Conspiracy Theories

There’s recently been some renewed interest in the story of the 1987 World Science Fiction Convention in Brighton, during whose course the Church of Scientology was perceived — I think rightly — as trying to be seen as sponsor of the event, and by extension a central and morally appropriate sponsor of science fiction itself. Scientology’s parallel campaign to rewrite the history of American sf, so that L Ron Hubbard could be seen as central to that history, further muddied the waters and raised the stakes.

After the Convention, Chris Evans — who I think felt he had been personally wrongfooted in Brighton by the Scientology/Writers of the Future people — asked a number of us to contribute to a a critical anthology he called Conspiracy Theories, and which he published privately in an extremely small edition (in the climate of the time, this caution seemed entirely reasonable). At 50 pages, Conspiracy Theories is technically a chapbook, but it came out in A4 format, and probably contains 50,000 words. In view of the current increased interest in the events discussed, and with Chris’s approval, David Langford has put up on his Ansible site, at http://ansible.co.uk/misc/ct-contents.html, a full contents list plus those individual pieces whose authors have agreed to allow this form of reprint. My own piece, “Lunch with AJ and the Wombats”, appears there; and I reprint it below.

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My brief, which is self-imposed, is to describe a lunch. It took place a week after the Convention, and came about because of what happened at the Convention. My sense of what in fact did go on at Brighton is not privileged — many of the participants were closer to events than I was at any point — and I’ll say little about those events, except to state that the implications of the collision between SF and and its mutant offspring Scientology do continue to seem important to me. (The countervailing view, which in my hearing has been purveyed most forcefully by members of the SF community who’d become involved one way or another with the Writers of the Future programme, was that the whole brouhaha was something of a tempest in a teacup. It is a view which clearly invites an ad hominem response, one which could easily descend to indecorum. Fortunately it is also a view which can be rebutted, and has no doubt been rebutted more than once, in more general terms.) So we can pass on from Brighton itself. The Battle of Britain was over, and the valiant warriors had trooped back to London to display their iodine to the home folk. It was the Thursday or Friday after the Worldcon ended. Peter Nicholls rang.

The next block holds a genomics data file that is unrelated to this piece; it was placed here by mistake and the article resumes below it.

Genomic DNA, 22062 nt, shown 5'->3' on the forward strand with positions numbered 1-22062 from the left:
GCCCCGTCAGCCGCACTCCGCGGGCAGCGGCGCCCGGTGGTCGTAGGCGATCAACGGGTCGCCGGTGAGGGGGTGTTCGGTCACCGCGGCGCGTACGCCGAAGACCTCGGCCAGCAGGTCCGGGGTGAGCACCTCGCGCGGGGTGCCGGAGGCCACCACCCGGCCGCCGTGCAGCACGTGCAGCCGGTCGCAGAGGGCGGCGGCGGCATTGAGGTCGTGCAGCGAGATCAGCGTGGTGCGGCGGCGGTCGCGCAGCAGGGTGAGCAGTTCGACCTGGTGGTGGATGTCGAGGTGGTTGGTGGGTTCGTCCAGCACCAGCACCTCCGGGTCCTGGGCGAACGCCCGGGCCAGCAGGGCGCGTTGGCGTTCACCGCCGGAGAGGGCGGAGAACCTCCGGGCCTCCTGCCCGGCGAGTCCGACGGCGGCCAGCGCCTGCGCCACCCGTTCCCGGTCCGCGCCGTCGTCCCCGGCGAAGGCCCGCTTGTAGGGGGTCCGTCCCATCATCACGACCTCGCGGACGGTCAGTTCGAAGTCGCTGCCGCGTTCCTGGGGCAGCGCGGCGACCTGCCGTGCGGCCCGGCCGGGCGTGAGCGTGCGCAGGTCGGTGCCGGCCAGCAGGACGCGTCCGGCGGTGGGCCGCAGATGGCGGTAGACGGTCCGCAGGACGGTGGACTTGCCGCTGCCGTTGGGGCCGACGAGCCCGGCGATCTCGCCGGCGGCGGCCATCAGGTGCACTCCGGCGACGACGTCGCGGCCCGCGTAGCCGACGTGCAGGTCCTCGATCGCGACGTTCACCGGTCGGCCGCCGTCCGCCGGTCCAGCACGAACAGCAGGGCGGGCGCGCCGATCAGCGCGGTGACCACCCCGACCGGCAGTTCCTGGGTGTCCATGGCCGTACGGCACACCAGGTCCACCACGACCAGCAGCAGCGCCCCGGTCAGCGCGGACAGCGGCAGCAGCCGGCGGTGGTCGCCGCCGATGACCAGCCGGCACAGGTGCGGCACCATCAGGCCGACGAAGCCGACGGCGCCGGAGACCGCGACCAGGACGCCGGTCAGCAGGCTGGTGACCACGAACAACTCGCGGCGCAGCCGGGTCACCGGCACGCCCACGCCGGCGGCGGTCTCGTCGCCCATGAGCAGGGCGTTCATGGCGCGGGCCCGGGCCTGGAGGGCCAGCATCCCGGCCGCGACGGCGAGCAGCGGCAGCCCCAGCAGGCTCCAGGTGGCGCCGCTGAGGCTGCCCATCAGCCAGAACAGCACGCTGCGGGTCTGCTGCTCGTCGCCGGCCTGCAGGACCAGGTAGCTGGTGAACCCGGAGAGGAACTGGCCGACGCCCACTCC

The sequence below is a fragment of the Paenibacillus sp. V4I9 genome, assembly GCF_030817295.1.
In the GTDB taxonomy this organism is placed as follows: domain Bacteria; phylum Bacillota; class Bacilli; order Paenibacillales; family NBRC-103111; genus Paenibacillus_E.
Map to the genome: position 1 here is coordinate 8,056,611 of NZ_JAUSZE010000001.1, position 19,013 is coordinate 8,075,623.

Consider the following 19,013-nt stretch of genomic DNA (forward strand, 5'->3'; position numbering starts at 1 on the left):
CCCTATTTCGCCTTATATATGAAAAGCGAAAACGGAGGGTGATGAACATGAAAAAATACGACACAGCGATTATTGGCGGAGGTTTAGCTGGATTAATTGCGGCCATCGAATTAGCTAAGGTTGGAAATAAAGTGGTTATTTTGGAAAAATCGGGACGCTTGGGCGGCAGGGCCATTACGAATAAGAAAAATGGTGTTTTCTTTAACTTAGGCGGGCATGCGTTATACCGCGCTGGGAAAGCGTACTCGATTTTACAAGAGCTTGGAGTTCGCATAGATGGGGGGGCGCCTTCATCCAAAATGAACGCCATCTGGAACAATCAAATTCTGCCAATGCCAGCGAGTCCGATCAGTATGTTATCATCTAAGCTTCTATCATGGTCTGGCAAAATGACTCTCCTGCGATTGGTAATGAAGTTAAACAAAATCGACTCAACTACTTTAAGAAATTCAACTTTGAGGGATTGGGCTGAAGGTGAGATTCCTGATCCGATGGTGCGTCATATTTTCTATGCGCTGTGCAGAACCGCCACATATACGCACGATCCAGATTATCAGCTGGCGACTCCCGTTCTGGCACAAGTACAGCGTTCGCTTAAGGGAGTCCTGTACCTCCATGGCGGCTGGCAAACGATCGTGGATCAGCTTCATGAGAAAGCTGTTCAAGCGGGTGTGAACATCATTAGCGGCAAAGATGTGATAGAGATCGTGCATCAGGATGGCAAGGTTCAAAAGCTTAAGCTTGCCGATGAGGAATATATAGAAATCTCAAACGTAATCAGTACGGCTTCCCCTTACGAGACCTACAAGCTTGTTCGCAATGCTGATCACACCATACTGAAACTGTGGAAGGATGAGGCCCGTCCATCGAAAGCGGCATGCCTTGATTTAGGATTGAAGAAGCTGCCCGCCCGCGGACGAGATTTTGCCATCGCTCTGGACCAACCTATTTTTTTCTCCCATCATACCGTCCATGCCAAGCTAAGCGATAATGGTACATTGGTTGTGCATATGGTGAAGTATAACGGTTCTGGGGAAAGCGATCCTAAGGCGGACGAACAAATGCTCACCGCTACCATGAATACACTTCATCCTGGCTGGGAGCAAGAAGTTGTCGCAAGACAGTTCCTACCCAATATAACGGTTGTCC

— I thought you’d like to know that you should expect a call from AJ [Budrys].
— Why?
— He wants to have a meeting with you, me, Malcolm Edwards and Dave Langford. He wants us to tell him what we think went wrong.
— Come on.
— It’s true. He said he wanted to have the benefit of our advice as Wise Old Men of the British science fiction scene.
— I don’t believe you. We may be old.
— They were his words exactly. Wise Old Men.
— WOMs.
— Wise Old Men (Britain And Territories).
— WOMBATS.
— Shy creatures of the wild.
— My beard’s being cleaned. Owl shit. You go.
— We go together, old son.
— OK. But given the issues involved, we should all go Dutch.
— OK.

The call came. The lunch was arranged for the next Monday. Langford showed no interest in trundling down from Reading. The rest of us all met in Malcolm’s office at Gollancz, the firm which has published Budrys in this country for decades. I will now call him AJ. Though we’d corresponded for some years, I’d never met AJ in person until the previous week. Throughout the afternoon he exhibited that unflappable and fathomless American courtesy which I (for one) find deeply congenial, but inscrutable; he was of medium height, stocky, almost rotund, pale, serene. Like so many Americans, he exuded a bruising Dynaflow innocence — an innocence not of childhood but of Michaelmas. Peter, as usual, glowed with sartorial embonpoint, as though he had, only moments before, hatched out of a crystal egg; as neat as I know how to be, I resembled a cashiered Mountie; and Malcolm, as usual, looked as though the motorcycle gang had just left him behind in Hamelin. After chatting briefly, we (AJ and the three WOMBATs) then went to lunch at Malcolm’s shabby-genteel club.

We began the conversation. As the one among us most intimately involved in the sequence of decisions and requests that led up to AJ’s disastrous speech at the Hugo Awards ceremony, Peter led off. He described the inexperience and exhaustion of the members of the Convention Committee who were dealing with AJ’s request to speak, and the incrementing momentum of events that kept them off-balance; he gave his own sense that — whether or not deliberately on the part of AJ or Writers of the Future or New Era or Bridge Publications or the Church of Scientology itself — the Committee was ultimately bulldozed into approving a scenario in which the complex of Hubbard-derived organizations would be seen as having sponsored the Hugo Ceremony itself. Advertising (we all said at one point or another) was one thing, and was an accepted part of the Convention scene; but this was something else. It was sponsorship. The distinction was simple. When you advertise, you present your product in a context; when you sponsor, your product presents the context. And your product (we said) was L Ron Hubbard.